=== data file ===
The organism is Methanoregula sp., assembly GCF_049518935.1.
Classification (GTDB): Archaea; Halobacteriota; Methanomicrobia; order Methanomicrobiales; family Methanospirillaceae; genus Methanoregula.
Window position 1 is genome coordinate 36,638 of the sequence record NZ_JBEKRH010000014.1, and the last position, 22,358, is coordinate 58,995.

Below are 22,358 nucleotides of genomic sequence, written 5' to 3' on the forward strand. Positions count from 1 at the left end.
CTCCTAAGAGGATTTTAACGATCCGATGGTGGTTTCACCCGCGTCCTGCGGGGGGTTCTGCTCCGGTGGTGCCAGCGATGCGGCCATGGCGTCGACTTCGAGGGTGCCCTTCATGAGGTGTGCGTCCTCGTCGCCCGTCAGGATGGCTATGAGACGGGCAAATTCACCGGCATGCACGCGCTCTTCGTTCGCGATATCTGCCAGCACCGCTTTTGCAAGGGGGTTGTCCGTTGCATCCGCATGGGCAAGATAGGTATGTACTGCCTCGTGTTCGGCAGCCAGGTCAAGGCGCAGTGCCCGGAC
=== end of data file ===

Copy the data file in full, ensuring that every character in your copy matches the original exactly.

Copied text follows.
The organism is Methanoregula sp., assembly GCF_049518935.1.
Classification (GTDB): Archaea; Halobacteriota; Methanomicrobia; order Methanomicrobiales; family Methanospirillaceae; genus Methanoregula.
Window position 1 is genome coordinate 36,638 of the sequence record NZ_JBEKRH010000014.1, and the last position, 22,358, is coordinate 58,995.

Below are 22,358 nucleotides of genomic sequence, written 5' to 3' on the forward strand. Positions count from 1 at the left end.
CTCCTAAGAGGATTTTAACGATCCGATGGTGGTTTCACCCGCGTCCTGCGGGGGGTTCTGCTCCGGTGGTGCCAGCGATGCGGCCATGGCGTCGACTTCGAGGGTGCCCTTCATGAGGTGTGCGTCCTCGTCGCCCGTCAGGATGGCTATGAGACGGGCAAATTCACCGGCATGCACGCGCTCTTCGTTCGCGATATCTGCCAGCACCGCTTTTGCAAGGGGGTTGTCCGTTGCATCCGCATGGGCAAGATAGGTATGTACTGCCTCGTGTTCGGCAGCCAGGTCAAGGCGCAGTGCCCGGAC